Stories from August, 2017
Technically speaking, circumvention technologies have outwitted the Great Firewall. Yet the new legal regime has changed the rules of the game.
Murdered Mexican Journalist Cándido Ríos: ‘Our Weapons Do Not Shoot Bullets. Our Weapons Shoot Truth’
"His tireless efforts to denounce injustice brought him popularity among readers, but also enemies like the former mayor of Ríos' hometown Hueyapan, who threatened him with death several times."
China has a more open attitude toward new technology, but is their success built upon a lack of awareness of individual rights?
"It appears that the Cambodian government has been using legal technicalities to hide behind its real aim of silencing independent voices."
"With or without real name registration, they know who you are. What they intend to do is to make you fearful."
A Macedonian court ordered a person to pay 400 euros for writing "ironical statements and insulted a leader of a foreign country."
Today, with an all-powerful ANC composed solely of representatives from the governing party, it seems unlikely that anything will be able to stop the law from being approved.
Even state-affiliated media outlets are criticizing police actions against a man who publicly complained about the price and quality of food at a state hospital.
The ruling followed multiple citizen petitions that challenged the government's move to make Aadhaar -- India's national digital ID system -- mandatory for various social welfare benefits.
"If this is what they demand, CUP should give up its China- based site and carry on elsewhere."
"You can ban my books, you can ban my cartoons, but you cannot ban my mind. I will keep drawing until the last drop of my ink."
"The appeal and jail sentence is a form of institutional violence and political suppression – it has ‘created’ the youngest group of political prisoners since the handover."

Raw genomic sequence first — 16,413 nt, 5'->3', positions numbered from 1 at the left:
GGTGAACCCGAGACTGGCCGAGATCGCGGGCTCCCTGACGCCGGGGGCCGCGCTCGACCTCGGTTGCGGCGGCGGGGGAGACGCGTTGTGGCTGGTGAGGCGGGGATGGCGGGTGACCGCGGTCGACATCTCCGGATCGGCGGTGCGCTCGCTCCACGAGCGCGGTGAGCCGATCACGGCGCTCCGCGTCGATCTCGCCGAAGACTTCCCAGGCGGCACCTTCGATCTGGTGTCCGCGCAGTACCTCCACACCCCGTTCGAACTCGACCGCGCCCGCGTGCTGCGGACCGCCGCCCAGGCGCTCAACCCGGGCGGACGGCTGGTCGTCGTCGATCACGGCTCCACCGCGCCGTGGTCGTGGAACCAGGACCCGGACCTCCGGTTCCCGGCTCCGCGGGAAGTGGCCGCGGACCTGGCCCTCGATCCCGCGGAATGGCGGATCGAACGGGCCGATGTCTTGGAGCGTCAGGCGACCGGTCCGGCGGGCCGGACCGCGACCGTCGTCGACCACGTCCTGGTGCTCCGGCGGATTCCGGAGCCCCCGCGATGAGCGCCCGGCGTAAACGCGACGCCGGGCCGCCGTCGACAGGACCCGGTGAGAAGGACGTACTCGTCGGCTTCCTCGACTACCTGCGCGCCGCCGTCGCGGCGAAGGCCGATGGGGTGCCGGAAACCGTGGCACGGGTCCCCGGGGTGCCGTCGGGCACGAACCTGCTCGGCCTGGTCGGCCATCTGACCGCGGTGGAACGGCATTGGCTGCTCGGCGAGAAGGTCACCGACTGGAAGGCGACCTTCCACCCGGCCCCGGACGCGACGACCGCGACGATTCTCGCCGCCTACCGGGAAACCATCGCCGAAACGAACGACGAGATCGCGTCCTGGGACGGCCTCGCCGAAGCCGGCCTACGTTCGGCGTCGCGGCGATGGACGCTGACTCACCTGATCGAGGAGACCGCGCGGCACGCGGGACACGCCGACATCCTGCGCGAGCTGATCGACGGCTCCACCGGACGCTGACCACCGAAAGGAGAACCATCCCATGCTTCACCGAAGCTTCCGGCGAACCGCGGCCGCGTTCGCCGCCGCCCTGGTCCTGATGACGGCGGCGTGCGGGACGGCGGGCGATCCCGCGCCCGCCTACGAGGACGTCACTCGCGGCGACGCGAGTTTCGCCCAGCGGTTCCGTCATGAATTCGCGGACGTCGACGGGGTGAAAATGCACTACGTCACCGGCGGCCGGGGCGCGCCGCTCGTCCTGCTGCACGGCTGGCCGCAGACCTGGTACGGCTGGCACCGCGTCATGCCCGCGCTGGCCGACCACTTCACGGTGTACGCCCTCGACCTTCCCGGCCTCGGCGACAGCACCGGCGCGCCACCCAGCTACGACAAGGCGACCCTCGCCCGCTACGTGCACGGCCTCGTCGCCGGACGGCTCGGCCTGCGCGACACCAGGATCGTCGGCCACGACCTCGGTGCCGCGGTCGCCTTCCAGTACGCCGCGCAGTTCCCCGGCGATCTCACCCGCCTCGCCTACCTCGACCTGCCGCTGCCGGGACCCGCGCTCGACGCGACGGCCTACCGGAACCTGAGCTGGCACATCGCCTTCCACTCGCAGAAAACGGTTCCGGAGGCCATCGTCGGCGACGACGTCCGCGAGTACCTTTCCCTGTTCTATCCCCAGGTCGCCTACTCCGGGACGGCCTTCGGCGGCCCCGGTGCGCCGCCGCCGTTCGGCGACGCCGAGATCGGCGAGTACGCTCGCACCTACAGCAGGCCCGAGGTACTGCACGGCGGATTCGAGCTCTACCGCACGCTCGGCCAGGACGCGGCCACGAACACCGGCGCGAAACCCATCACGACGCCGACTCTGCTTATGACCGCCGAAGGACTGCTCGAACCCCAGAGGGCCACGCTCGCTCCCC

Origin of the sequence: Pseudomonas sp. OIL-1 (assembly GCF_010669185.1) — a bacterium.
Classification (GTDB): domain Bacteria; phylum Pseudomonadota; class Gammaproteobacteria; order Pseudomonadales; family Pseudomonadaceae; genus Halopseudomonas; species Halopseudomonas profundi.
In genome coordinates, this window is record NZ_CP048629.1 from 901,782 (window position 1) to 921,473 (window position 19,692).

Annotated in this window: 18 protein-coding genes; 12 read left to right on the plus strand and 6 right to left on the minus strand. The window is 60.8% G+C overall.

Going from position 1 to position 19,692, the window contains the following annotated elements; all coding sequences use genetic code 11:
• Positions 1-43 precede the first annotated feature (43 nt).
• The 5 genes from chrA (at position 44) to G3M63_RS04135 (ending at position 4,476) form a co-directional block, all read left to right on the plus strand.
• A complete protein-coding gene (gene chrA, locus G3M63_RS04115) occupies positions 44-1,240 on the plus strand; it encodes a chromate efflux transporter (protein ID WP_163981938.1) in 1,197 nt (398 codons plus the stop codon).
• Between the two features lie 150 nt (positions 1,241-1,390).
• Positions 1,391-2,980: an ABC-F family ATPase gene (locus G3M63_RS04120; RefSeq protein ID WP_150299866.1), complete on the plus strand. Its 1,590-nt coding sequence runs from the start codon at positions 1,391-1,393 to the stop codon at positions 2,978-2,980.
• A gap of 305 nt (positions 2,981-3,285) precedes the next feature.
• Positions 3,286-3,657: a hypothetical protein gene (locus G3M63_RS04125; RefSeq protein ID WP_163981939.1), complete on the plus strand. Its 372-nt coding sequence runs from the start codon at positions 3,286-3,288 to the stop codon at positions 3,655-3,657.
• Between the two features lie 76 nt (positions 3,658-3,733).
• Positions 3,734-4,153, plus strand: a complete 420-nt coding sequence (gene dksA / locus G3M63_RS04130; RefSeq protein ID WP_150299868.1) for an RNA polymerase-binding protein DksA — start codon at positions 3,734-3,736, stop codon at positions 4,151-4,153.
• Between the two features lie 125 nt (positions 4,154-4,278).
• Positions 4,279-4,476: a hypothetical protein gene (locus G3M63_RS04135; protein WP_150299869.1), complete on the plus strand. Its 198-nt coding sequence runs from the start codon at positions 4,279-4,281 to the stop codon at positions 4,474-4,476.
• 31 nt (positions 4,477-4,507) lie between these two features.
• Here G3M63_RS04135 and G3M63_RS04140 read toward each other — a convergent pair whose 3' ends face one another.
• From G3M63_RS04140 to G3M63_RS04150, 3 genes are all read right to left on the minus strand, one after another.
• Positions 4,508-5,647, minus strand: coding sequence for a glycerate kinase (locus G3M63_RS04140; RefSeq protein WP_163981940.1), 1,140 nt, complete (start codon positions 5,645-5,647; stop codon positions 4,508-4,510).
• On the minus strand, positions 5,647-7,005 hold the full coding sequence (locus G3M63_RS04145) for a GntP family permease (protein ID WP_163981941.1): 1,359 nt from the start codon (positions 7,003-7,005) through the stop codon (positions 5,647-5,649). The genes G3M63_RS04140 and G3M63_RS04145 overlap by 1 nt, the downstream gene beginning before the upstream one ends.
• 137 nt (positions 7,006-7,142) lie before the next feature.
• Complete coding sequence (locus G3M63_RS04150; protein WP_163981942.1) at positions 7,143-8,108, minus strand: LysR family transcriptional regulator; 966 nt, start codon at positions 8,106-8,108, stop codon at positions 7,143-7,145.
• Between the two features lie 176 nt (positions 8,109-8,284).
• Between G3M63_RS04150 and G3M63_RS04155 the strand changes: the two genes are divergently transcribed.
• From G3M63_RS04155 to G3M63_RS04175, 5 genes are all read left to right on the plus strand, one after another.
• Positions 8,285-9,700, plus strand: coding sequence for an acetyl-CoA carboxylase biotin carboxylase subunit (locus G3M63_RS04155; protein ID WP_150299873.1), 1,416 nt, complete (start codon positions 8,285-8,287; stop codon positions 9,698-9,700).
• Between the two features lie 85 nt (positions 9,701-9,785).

Global Voices Advocacy's Netizen Report offers an international snapshot of challenges, victories, and emerging trends in Internet rights around the world.
In Tunisia's ‘State of Emergency’, a New Police Protection Law Could Allow More Abuse — With Impunity
Supported by the interior ministry and police unions, the bill is being criticized by human rights groups.
The journalists were accused of "leaking information to hostile entities" under a newly-adopted cybercrime law.
The ban is the result of a court ruling, based on the petitions of two Bollywood producers, to stop file-sharing websites from distributing pirated copies of recently released movies.
From May 24 to August 6, Egyptian authorities blocked 133 websites, according to the Association for Freedom of Thought and Expression.
‘Troll-in-Chief'? Philippine President Rodrigo Duterte Admits Hiring Online Defenders During 2016 Election
The study found out that $200,000 were spent to fund the pro-Duterte troll army composed of 400 to 500 individuals.
Since June 2017, five members of the media have been detained by the government.
Thai Journalist and Two Other Critics of Military-Led Government Face Sedition Charges Over Facebook Posts
"I will continue to criticize the illegitimate military regime until they take away my smartphone."